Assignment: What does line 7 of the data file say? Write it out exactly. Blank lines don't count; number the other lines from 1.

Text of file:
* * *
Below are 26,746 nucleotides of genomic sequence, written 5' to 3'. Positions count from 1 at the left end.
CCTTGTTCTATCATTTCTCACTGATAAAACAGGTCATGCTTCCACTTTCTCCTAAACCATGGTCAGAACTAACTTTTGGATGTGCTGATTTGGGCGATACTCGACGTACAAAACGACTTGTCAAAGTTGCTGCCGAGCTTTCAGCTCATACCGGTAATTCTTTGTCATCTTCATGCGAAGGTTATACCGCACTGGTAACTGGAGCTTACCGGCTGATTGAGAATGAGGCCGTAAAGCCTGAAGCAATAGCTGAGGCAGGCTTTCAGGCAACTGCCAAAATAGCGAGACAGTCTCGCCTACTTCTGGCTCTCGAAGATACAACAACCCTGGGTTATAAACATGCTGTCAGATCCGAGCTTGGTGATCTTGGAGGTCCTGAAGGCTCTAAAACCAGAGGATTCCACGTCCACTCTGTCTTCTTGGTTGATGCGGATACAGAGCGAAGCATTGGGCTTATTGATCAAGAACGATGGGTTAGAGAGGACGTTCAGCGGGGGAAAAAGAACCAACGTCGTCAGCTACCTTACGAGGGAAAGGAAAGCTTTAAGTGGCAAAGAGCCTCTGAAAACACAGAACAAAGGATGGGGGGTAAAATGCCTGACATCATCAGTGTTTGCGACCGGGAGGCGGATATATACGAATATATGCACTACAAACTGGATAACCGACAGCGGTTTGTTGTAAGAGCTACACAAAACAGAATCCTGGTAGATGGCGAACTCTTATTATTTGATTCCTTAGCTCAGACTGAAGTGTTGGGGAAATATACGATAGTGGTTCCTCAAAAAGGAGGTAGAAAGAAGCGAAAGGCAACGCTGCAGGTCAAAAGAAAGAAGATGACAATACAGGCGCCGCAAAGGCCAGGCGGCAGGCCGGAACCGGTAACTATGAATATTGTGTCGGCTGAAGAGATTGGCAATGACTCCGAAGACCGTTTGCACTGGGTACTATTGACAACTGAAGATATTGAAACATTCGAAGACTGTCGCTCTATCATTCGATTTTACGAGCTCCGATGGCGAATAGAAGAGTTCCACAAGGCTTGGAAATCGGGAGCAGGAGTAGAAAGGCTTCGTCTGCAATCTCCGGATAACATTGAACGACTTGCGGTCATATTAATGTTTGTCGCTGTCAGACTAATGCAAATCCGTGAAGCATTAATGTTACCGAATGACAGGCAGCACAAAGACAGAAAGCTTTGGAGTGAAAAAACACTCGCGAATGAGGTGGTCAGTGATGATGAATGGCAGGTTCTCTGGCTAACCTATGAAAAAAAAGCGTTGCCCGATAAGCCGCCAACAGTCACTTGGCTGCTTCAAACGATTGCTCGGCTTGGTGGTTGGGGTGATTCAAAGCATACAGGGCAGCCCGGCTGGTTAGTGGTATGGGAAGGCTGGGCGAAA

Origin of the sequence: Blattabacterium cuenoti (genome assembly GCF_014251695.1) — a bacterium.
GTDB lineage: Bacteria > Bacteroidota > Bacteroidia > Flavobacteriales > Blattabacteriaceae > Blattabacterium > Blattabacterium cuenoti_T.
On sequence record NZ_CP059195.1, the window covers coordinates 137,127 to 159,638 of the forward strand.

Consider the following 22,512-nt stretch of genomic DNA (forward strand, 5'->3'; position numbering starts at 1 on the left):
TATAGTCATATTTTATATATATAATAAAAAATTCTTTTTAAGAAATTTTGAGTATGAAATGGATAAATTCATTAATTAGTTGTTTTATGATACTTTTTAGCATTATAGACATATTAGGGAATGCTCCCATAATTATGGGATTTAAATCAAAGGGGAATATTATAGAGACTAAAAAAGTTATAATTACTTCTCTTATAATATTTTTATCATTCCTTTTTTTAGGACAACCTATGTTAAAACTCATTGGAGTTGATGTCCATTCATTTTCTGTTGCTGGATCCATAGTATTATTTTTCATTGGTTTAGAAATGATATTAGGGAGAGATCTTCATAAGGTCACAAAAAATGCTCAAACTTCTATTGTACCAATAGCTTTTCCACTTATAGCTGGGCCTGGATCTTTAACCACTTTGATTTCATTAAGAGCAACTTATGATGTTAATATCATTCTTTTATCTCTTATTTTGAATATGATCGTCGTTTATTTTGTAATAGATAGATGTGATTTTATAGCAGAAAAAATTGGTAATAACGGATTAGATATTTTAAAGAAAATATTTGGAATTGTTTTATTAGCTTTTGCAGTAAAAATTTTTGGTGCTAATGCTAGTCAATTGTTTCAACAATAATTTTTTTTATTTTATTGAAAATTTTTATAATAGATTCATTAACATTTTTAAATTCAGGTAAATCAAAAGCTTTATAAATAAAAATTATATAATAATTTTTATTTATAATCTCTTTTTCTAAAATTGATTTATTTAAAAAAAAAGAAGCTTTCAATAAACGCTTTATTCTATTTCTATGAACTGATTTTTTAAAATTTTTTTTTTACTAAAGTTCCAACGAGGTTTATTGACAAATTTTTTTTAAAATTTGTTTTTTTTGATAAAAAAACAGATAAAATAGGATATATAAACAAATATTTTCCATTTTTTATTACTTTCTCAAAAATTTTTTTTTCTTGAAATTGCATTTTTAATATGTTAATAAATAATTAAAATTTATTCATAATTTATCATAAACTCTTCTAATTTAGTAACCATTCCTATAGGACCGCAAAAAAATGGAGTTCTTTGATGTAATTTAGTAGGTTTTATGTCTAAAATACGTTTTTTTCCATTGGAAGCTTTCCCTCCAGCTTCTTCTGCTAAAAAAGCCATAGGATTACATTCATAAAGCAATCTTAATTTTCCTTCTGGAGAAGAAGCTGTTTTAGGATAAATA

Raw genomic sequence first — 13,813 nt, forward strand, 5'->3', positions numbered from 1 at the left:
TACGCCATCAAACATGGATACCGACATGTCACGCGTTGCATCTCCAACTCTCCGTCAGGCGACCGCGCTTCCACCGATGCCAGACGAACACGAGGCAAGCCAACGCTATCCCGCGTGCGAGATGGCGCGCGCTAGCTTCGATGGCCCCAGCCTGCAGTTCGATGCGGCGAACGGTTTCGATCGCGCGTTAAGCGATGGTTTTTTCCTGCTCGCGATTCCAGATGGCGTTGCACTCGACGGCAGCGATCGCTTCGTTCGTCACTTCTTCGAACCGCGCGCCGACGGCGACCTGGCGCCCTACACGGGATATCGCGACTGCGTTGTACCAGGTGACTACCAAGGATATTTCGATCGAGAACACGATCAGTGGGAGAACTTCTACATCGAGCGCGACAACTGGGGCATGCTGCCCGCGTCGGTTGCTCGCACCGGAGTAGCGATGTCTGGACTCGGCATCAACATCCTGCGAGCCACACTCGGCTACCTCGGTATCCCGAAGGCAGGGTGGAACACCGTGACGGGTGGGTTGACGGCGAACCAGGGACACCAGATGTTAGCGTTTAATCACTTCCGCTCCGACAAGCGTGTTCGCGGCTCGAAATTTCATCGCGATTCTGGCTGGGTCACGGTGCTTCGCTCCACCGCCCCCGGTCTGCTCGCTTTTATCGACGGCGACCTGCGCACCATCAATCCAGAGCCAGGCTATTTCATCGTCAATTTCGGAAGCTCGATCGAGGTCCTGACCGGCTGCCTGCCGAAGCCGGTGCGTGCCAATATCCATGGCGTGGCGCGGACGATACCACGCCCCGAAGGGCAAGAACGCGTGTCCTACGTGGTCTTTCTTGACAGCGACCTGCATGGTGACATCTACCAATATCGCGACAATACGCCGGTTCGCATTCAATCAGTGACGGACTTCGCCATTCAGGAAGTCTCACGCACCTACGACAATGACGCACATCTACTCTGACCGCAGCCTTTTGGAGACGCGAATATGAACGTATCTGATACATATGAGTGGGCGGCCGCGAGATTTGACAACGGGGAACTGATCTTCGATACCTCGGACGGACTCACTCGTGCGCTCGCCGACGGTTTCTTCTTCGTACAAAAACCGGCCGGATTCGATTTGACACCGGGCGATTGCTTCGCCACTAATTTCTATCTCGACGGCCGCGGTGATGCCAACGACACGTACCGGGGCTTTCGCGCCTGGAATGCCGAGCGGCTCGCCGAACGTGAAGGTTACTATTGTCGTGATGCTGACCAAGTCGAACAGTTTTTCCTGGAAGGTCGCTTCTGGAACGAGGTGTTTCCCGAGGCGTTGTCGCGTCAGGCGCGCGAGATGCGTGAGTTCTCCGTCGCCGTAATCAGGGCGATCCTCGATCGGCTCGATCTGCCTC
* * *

TATAGTCATATTTTATATATATAATAAAAAATTCTTTTTAAGAAATTTTGAGTATGAAATGGATAAATTCATTAATTAGTTGTTTTATGATACTTTTTAGCATTATAGACATATTAGGGAATGCTCCCATAATTATGGGATTTAAATCAAAGGGGAATATTATAGAGACTAAAAAAGTTATAATTACTTCTCTTATAATATTTTTATCATTCCTTTTTTTAGGACAACCTATGTTAAAACTCATTGGAGTTGATGTCCATTCATTTTCTGTTGCTGGATCCATAGTATTATTTTTCATTGGTTTAGAAATGATATTAGGGAGAGATCTTCATAAGGTCACAAAAAATGCTCAAACTTCTATTGTACCAATAGCTTTTCCACTTATAGCTGGGCCTGGATCTTTAACCACTTTGATTTCATTAAGAGCAACTTATGATGTTAATATCATTCTTTTATCTCTTATTTTGAATATGATCGTCGTTTATTTTGTAATAGATAGATGTGATTTTATAGCAGAAAAAATTGGTAATAACGGATTAGATATTTTAAAGAAAATATTTGGAATTGTTTTATTAGCTTTTGCAGTAAAAATTTTTGGTGCTAATGCTAGTCAATTGTTTCAACAATAATTTTTTTTATTTTATTGAAAATTTTTATAATAGATTCATTAACATTTTTAAATTCAGGTAAATCAAAAGCTTTATAAATAAAAATTATATAATAATTTTTATTTATAATCTCTTTTTCTAAAATTGATTTATTTAAAAAAAAAGAAGCTTTCAATAAACGCTTTATTCTATTTCTATGAACTGATTTTTTAAAATTTTTTTTTTACTAAAGTTCCAACGAGGTTTATTGACAAATTTTTTTTAAAATTTGTTTTTTTTGATAAAAAAACAGATAAAATAGGATATATAAACAAATATTTTCCATTTTTTATTACTTTCTCAAAAATTTTTTTTTCTTGAAATTGCATTTTTAATATGTTAATAAATAATTAAAATTTATTCATAATTTATCATAAACTCTTCTAATTTAGTAACCATTCCTATAGGACCGCAAAAAAATGGAGTTCTTTGATGTAATTTAGTAGGTTTTATGTCTAAAATACGTTTTTTTCCATTGGAAGCTTTCCCTCCAGCTTCTTCTGCTAAAAAAGCCATAGGATTACATTCATAAAGCAATCTTAATTTTCCTTCTGGAGAAGAAGCTGTTTTAGGATAAATA